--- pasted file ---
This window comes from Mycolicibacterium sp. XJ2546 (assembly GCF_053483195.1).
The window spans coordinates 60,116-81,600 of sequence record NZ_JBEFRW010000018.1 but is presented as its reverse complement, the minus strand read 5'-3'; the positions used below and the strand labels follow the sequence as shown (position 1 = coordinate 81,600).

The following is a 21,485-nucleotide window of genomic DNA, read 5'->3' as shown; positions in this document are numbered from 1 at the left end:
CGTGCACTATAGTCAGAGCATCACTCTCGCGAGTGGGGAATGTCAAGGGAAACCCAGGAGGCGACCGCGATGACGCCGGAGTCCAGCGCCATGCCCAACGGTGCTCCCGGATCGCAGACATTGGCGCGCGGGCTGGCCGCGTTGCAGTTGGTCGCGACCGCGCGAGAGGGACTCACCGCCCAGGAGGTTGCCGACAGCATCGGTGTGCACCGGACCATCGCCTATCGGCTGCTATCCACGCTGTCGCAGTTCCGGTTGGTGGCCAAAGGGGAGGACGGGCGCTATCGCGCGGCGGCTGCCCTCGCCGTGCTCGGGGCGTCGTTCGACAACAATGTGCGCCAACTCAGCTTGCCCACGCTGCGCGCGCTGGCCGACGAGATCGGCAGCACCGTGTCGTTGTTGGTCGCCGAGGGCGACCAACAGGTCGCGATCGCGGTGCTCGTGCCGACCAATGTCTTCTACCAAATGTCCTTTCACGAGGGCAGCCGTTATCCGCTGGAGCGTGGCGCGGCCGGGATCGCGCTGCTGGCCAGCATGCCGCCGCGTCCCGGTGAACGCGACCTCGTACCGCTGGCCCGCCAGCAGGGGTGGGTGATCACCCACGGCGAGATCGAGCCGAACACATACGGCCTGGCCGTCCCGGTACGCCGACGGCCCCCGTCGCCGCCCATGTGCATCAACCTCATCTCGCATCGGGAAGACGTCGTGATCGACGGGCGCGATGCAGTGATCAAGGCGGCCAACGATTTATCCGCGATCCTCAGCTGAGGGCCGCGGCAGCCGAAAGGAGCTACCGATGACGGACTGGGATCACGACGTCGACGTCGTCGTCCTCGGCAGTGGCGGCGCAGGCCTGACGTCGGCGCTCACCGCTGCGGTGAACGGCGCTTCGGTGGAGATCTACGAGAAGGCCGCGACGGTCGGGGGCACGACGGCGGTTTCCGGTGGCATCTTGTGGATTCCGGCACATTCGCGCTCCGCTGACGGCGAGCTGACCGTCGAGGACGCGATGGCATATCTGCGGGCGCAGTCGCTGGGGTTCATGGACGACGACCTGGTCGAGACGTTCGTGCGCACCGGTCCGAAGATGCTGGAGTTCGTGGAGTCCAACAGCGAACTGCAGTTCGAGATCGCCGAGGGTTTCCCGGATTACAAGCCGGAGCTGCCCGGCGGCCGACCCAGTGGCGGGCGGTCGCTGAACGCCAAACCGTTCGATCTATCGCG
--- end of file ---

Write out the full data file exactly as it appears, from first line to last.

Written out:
This window comes from Mycolicibacterium sp. XJ2546 (assembly GCF_053483195.1).
The window spans coordinates 60,116-81,600 of sequence record NZ_JBEFRW010000018.1 but is presented as its reverse complement, the minus strand read 5'-3'; the positions used below and the strand labels follow the sequence as shown (position 1 = coordinate 81,600).

The following is a 21,485-nucleotide window of genomic DNA, read 5'->3' as shown; positions in this document are numbered from 1 at the left end:
CGTGCACTATAGTCAGAGCATCACTCTCGCGAGTGGGGAATGTCAAGGGAAACCCAGGAGGCGACCGCGATGACGCCGGAGTCCAGCGCCATGCCCAACGGTGCTCCCGGATCGCAGACATTGGCGCGCGGGCTGGCCGCGTTGCAGTTGGTCGCGACCGCGCGAGAGGGACTCACCGCCCAGGAGGTTGCCGACAGCATCGGTGTGCACCGGACCATCGCCTATCGGCTGCTATCCACGCTGTCGCAGTTCCGGTTGGTGGCCAAAGGGGAGGACGGGCGCTATCGCGCGGCGGCTGCCCTCGCCGTGCTCGGGGCGTCGTTCGACAACAATGTGCGCCAACTCAGCTTGCCCACGCTGCGCGCGCTGGCCGACGAGATCGGCAGCACCGTGTCGTTGTTGGTCGCCGAGGGCGACCAACAGGTCGCGATCGCGGTGCTCGTGCCGACCAATGTCTTCTACCAAATGTCCTTTCACGAGGGCAGCCGTTATCCGCTGGAGCGTGGCGCGGCCGGGATCGCGCTGCTGGCCAGCATGCCGCCGCGTCCCGGTGAACGCGACCTCGTACCGCTGGCCCGCCAGCAGGGGTGGGTGATCACCCACGGCGAGATCGAGCCGAACACATACGGCCTGGCCGTCCCGGTACGCCGACGGCCCCCGTCGCCGCCCATGTGCATCAACCTCATCTCGCATCGGGAAGACGTCGTGATCGACGGGCGCGATGCAGTGATCAAGGCGGCCAACGATTTATCCGCGATCCTCAGCTGAGGGCCGCGGCAGCCGAAAGGAGCTACCGATGACGGACTGGGATCACGACGTCGACGTCGTCGTCCTCGGCAGTGGCGGCGCAGGCCTGACGTCGGCGCTCACCGCTGCGGTGAACGGCGCTTCGGTGGAGATCTACGAGAAGGCCGCGACGGTCGGGGGCACGACGGCGGTTTCCGGTGGCATCTTGTGGATTCCGGCACATTCGCGCTCCGCTGACGGCGAGCTGACCGTCGAGGACGCGATGGCATATCTGCGGGCGCAGTCGCTGGGGTTCATGGACGACGACCTGGTCGAGACGTTCGTGCGCACCGGTCCGAAGATGCTGGAGTTCGTGGAGTCCAACAGCGAACTGCAGTTCGAGATCGCCGAGGGTTTCCCGGATTACAAGCCGGAGCTGCCCGGCGGCCGACCCAGTGGCGGGCGGTCGCTGAACGCCAAACCGTTCGATCTATCGCG